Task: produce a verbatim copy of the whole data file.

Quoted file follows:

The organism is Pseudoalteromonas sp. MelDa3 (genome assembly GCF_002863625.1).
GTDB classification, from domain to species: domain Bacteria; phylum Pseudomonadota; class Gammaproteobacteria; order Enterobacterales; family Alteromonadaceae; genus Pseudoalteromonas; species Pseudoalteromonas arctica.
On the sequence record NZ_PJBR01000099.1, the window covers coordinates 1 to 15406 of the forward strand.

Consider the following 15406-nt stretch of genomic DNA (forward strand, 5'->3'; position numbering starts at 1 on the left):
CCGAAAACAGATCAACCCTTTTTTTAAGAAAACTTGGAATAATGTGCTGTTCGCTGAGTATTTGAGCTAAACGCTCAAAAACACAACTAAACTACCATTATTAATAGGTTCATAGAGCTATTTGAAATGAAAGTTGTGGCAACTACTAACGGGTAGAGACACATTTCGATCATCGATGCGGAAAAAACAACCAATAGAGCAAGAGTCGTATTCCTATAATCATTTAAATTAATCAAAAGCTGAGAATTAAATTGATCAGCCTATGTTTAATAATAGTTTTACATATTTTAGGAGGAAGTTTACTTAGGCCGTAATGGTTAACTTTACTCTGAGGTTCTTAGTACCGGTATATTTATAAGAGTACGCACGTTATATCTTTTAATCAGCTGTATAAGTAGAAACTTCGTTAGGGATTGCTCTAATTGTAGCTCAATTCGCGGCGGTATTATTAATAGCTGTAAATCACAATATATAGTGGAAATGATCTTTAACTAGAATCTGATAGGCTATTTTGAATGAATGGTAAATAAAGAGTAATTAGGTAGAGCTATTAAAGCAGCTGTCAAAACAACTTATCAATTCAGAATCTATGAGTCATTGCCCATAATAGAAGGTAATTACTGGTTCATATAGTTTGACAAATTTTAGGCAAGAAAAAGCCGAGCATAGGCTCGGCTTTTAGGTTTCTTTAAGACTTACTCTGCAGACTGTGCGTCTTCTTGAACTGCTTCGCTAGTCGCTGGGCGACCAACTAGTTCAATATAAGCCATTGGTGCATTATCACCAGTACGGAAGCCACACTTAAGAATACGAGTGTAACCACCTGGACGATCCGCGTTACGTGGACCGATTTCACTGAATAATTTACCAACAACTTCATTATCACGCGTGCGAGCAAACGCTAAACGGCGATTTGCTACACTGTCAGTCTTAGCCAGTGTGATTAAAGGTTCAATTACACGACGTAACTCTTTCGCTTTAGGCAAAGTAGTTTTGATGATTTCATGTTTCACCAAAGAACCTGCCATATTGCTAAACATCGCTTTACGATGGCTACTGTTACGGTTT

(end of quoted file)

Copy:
The organism is Pseudoalteromonas sp. MelDa3 (genome assembly GCF_002863625.1).
GTDB classification, from domain to species: domain Bacteria; phylum Pseudomonadota; class Gammaproteobacteria; order Enterobacterales; family Alteromonadaceae; genus Pseudoalteromonas; species Pseudoalteromonas arctica.
On the sequence record NZ_PJBR01000099.1, the window covers coordinates 1 to 15406 of the forward strand.

Consider the following 15406-nt stretch of genomic DNA (forward strand, 5'->3'; position numbering starts at 1 on the left):
CCGAAAACAGATCAACCCTTTTTTTAAGAAAACTTGGAATAATGTGCTGTTCGCTGAGTATTTGAGCTAAACGCTCAAAAACACAACTAAACTACCATTATTAATAGGTTCATAGAGCTATTTGAAATGAAAGTTGTGGCAACTACTAACGGGTAGAGACACATTTCGATCATCGATGCGGAAAAAACAACCAATAGAGCAAGAGTCGTATTCCTATAATCATTTAAATTAATCAAAAGCTGAGAATTAAATTGATCAGCCTATGTTTAATAATAGTTTTACATATTTTAGGAGGAAGTTTACTTAGGCCGTAATGGTTAACTTTACTCTGAGGTTCTTAGTACCGGTATATTTATAAGAGTACGCACGTTATATCTTTTAATCAGCTGTATAAGTAGAAACTTCGTTAGGGATTGCTCTAATTGTAGCTCAATTCGCGGCGGTATTATTAATAGCTGTAAATCACAATATATAGTGGAAATGATCTTTAACTAGAATCTGATAGGCTATTTTGAATGAATGGTAAATAAAGAGTAATTAGGTAGAGCTATTAAAGCAGCTGTCAAAACAACTTATCAATTCAGAATCTATGAGTCATTGCCCATAATAGAAGGTAATTACTGGTTCATATAGTTTGACAAATTTTAGGCAAGAAAAAGCCGAGCATAGGCTCGGCTTTTAGGTTTCTTTAAGACTTACTCTGCAGACTGTGCGTCTTCTTGAACTGCTTCGCTAGTCGCTGGGCGACCAACTAGTTCAATATAAGCCATTGGTGCATTATCACCAGTACGGAAGCCACACTTAAGAATACGAGTGTAACCACCTGGACGATCCGCGTTACGTGGACCGATTTCACTGAATAATTTACCAACAACTTCATTATCACGCGTGCGAGCAAACGCTAAACGGCGATTTGCTACACTGTCAGTCTTAGCCAGTGTGATTAAAGGTTCAATTACACGACGTAACTCTTTCGCTTTAGGCAAAGTAGTTTTGATGATTTCATGTTTCACCAAAGAACCTGCCATATTGCTAAACATCGCTTTACGATGGCTACTGTTACGGTTT